Thursday, November 22, 2007
The ship was scheduled to leave Bahrain the same day I left (November 6), but a maintenance problem kept them there for almost two weeks longer. It was probably a nice break for them, truthfully. I got several emails from Rob describing nice dinners they had at local restaurants! And of course I'm sure everyone enjoyed the opportunity to go out a have a beer or two (or more!) in the evenings!
They're back underway now and unfortunately were at sea for Thanksgiving. As far as I know, they don't have any more interesting port visits planned until they start to head home. Right now they're scheduled to be at sea for Christmas, but maybe they'll be able to pull together a quick port visit somewhere!
He did call me today for Thanksgiving, but we were only able to talk for about half an hour. It was great to hear his voice, though.
I hope everyone had a great Thanksgiving! After going on the mission so recently, I definitely realize how much I have to be thankful for on this day.
I'm sure I'll get to go on another mission in the future, but I don't know if anything will ever compare to this first one. Hopefully Rob will get to join me on the next mission. What an awesome experience it would be to go through something like this together.
I hope you've enjoyed reading about the mission and Operation Smile in general! I encourage you to check out our website at http://www.operationsmile.org/ if you're interested in learning more about our organization!
The "men's room"
The "women's room"
We debated what to do, but finally I asked the bus driver to take me back to the hotel so I could rescue him from his confinement! However, when we got there he was no where to be found. At this point I was really concerned. We went back to the hospital, and found that he had just arrived. It turns out that he had climbed onto the roof and jumped to the ground, then walked two miles to the Sofitel where they called a cab for him! I tried to convince him to recreate his great escape later, but apparently once was enough!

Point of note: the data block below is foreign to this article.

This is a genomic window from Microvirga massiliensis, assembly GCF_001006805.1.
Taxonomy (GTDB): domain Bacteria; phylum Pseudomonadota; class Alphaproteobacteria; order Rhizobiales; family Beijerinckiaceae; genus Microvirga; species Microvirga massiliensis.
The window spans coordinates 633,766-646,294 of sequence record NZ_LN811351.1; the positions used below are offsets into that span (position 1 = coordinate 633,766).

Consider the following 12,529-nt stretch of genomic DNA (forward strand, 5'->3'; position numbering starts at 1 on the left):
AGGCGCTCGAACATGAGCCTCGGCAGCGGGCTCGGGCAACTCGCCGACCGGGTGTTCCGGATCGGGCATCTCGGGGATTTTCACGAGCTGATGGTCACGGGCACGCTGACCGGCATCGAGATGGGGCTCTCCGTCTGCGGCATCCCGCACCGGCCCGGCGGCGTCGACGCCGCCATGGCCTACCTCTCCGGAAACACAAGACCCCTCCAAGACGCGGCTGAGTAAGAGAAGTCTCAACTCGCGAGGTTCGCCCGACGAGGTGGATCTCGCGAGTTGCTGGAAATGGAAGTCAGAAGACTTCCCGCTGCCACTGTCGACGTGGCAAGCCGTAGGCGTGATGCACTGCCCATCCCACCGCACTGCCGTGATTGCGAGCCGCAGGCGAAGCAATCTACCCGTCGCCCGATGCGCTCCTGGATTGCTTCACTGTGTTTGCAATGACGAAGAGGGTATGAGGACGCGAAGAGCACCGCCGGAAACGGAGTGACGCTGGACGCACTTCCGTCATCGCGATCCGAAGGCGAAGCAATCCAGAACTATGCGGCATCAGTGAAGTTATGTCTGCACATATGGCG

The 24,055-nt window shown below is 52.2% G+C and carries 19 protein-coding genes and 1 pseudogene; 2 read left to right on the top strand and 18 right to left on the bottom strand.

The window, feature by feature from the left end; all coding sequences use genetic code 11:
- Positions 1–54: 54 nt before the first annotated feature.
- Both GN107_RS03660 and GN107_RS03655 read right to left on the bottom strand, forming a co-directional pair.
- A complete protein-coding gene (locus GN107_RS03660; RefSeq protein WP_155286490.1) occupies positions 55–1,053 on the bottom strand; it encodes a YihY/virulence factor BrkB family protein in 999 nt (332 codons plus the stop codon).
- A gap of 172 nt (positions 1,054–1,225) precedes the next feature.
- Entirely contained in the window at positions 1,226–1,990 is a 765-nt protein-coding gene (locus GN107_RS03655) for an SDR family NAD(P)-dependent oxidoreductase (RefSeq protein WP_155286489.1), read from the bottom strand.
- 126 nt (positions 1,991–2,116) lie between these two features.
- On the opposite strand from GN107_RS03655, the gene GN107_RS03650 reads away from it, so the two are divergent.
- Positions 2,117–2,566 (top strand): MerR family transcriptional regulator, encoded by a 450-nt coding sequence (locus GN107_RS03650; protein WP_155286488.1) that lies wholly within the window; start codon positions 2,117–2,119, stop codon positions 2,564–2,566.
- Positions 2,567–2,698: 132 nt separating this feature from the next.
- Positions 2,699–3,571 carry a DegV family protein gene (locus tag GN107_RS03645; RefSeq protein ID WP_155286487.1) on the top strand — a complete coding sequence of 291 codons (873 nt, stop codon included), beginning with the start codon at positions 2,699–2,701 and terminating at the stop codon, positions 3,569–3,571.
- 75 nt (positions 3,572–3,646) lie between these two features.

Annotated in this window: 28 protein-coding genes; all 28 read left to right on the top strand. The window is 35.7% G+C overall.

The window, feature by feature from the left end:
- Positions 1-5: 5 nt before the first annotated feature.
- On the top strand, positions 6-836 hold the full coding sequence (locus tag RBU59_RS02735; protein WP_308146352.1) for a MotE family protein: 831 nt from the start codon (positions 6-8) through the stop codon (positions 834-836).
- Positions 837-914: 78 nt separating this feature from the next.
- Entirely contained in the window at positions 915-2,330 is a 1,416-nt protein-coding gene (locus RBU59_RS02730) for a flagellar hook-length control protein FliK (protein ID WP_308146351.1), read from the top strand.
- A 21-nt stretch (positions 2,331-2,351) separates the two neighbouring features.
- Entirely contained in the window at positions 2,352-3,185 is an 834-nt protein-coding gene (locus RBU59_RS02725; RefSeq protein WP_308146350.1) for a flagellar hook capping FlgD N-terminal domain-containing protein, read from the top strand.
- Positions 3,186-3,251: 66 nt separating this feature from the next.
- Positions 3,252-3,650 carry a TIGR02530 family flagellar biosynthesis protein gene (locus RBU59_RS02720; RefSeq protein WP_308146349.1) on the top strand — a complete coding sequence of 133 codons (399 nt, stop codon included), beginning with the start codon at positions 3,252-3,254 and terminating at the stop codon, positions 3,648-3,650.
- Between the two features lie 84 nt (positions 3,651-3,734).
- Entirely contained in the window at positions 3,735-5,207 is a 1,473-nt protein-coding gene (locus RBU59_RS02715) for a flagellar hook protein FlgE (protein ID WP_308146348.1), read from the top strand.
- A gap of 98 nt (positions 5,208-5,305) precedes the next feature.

By Thursday everyone was starting to hit the wall. Most days started at 6:30AM and we didn't leave the hospital until 8:00. Add a late dinner into the plan most days, and we were exhausted by this point. Imagine our excitement when it was announced that we wouldn't start until 7:30 the next morning!
I took this picture of me with one of the kids in the pre-op playroom. He was quite intrigued when I showed him the image on the camera, so I decided to show him some of the other pictures I had. He LOVED all the pictures I had of cats! He would start giggling when we came across those!
One of the things that I liked about the mission in Tetouan was that it was a "local mission" as opposed to an "international mission." What is the difference, you ask? An international mission, such as the one in Casablanca, is comprised of a team of credentialed medical professionals from around the world who travel to a mission site in one of our 25 partner countries to treat children, usually for a two-week time frame. An international mission is organized through our Norfolk headquarters with the help and support of the Operation Smile Foundation in the host country. A local mission, on the other hand, is organized by the OpSmile Foundation in the country and teams of in-country medical volunteers conduct local programs to take care of more of their children. This means that the team in Tetouan was almost entirely comprised of Moroccan volunteers. I think the team roster showed 45 Moroccans, 5 or 6 Americans, and a couple Europeans. By comparison, the team in Casablanca had about 30 Americans, and the rest of the team was made up of volunteers from around the world, including Britain, South Africa, Australia, France, Jordan, and Ireland.
Me with Ismail and Aicha, both from Morocco.
I'm sure both models provide an unbelievable opportunity to meet a variety of fascinating people, but I personally really enjoyed being immersed in a situation with so many local volunteers. They were able to provide so much insight to local culture and customs and language. It was obvious that they were proud of their country and wanted to share it with us in every way that they could. They were also very helpful in advising what a taxi ride SHOULD cost (as opposed to what the driver would try to charge us!), and in bargaining for goods when shopping in the medina! But most of all it was great to make new friends from a completely different culture than our own. I think that if everyone had the opportunity to spend a few weeks in a Muslim culture, it would go a long way toward creating a better understanding in the world.
Wednesday evening we had a pizza party and bonfire right on the beach at our timeshare! It was a wonderful evening and a great way to blow off some steam. The pizza was ordered from Pizza Hut...you're never far from America, no matter where you go! Mohammed, Ismail, me, Jemma, and Paul.
Tuesday, November 20, 2007
She was so good-natured!
The view from our unit's balcony. The view on the inside? Not quite so nice!